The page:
As I said in the previous post, the API has expanded since those early days without a lot of thought directed at remote access. Originally there were effectively two levels of access:
- open access: can be accessed by anyone, including unprivileged users.
- authenticated access: must be root, or have an access token acquired via
Since then, a “root only access” mode was added for some new API endpoints that won’t access by non-root users (even if they have an access token), and authenticated access also supports polkit authorisation (to allow non-root admin users to access the API without an access token).
Some obvious questions include:
- Does the open access mode make sense for TCP access? The information considered safe to provide to a local user is differ from information considered safe to unauthenticated remote clients.
- How should the “root only” endpoints behave for remote clients? Is it okay if they are simply unavailable?
- How would clients verify that it is talking to the snapd instance it thinks it is? With the UNIX domain socket, the client knows that non-root users would not be able to create the socket file and there is no need to worry about communications being snooped on or altered.
If all you’re trying to do is install an Ubuntu Core system and install/configure a few snaps on it, there might be other tools besides remote API access that satisfy your needs.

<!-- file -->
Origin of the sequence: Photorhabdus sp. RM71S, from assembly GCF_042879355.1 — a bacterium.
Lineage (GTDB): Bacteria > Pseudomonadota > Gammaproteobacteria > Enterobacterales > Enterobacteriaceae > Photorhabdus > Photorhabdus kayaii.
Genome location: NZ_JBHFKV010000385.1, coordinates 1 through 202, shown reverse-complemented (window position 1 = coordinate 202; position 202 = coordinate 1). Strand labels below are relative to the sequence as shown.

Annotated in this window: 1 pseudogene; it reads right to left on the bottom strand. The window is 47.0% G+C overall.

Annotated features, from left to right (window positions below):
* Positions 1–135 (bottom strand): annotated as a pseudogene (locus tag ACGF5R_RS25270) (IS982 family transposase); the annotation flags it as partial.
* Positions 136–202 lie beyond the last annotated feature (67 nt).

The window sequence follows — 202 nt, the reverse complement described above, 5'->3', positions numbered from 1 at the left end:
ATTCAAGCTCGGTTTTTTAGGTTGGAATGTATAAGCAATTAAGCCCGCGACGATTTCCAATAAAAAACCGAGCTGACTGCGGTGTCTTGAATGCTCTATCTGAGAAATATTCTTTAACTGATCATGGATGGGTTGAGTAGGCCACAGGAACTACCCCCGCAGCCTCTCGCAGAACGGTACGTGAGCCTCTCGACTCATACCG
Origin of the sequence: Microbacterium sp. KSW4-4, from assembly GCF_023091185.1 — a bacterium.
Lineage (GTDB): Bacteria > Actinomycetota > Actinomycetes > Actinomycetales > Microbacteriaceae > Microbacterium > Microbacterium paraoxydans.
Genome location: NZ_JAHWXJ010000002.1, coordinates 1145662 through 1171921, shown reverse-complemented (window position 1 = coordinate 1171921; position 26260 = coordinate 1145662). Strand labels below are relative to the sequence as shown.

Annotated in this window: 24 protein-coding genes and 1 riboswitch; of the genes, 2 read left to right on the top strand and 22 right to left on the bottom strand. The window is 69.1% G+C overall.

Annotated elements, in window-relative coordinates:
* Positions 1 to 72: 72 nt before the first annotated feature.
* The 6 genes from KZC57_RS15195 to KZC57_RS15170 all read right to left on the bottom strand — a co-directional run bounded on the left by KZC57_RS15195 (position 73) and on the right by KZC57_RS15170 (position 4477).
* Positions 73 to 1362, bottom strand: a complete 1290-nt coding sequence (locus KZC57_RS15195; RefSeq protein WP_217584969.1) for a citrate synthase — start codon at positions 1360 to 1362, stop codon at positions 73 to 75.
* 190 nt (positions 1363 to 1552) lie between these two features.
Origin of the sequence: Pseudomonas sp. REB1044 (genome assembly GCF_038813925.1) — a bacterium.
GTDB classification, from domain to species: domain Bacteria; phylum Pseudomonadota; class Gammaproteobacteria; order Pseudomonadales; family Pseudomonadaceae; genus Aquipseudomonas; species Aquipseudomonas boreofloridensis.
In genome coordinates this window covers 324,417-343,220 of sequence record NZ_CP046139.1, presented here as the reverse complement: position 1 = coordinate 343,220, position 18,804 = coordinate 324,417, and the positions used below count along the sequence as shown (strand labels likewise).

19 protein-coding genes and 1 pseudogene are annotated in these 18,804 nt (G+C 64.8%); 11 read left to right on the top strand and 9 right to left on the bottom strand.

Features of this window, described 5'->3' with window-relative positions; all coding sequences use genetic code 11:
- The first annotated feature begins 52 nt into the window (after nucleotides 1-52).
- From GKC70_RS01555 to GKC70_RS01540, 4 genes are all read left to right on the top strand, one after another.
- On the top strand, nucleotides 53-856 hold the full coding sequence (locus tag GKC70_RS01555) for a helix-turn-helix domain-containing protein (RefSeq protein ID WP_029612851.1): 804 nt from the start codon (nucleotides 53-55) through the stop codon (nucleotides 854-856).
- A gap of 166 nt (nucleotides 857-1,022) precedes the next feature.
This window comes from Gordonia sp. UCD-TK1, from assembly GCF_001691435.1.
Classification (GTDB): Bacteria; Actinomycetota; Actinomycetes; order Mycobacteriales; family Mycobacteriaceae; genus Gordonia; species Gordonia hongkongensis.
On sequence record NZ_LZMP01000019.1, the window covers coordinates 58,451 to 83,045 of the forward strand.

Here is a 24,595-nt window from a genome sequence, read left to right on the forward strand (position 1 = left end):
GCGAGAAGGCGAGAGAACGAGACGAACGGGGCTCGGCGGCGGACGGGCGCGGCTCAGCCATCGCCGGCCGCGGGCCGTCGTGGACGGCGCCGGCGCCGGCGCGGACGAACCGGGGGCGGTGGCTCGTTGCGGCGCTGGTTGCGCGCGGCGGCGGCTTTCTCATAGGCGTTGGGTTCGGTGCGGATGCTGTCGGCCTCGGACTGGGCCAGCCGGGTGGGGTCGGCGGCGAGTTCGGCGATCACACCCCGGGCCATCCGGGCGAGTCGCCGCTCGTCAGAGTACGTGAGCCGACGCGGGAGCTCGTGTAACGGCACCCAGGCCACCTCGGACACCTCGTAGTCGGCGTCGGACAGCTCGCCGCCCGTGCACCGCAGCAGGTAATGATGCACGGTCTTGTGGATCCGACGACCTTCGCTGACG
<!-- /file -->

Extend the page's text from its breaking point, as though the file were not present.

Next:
You can fairly easily build a custom image to flash onto the devices that includes your custom snaps. The process goes something like this:
- Write a model definition that specifies the kernel, gadget, boot base snap, and any extra snaps required by the device.
- Sign the definition to create a model assertion using
snap sign and a key registered to your developer account.
- Use the
ubuntu-image tool to build an image from the model assertion. This will download the referenced snaps from the store, or can use local copies of those snaps if appropriate.
- Flash the image to your devices and leave them to boot.
For simple cases, you can use the standard kernel and gadget snaps provided by Canonical. For more complicated cases you might need to create your own gadget snap, which lets you set initial
snap set style configuration or connect up interface plugs/slots for the pre-loaded snaps that wouldn’t normally auto-connect.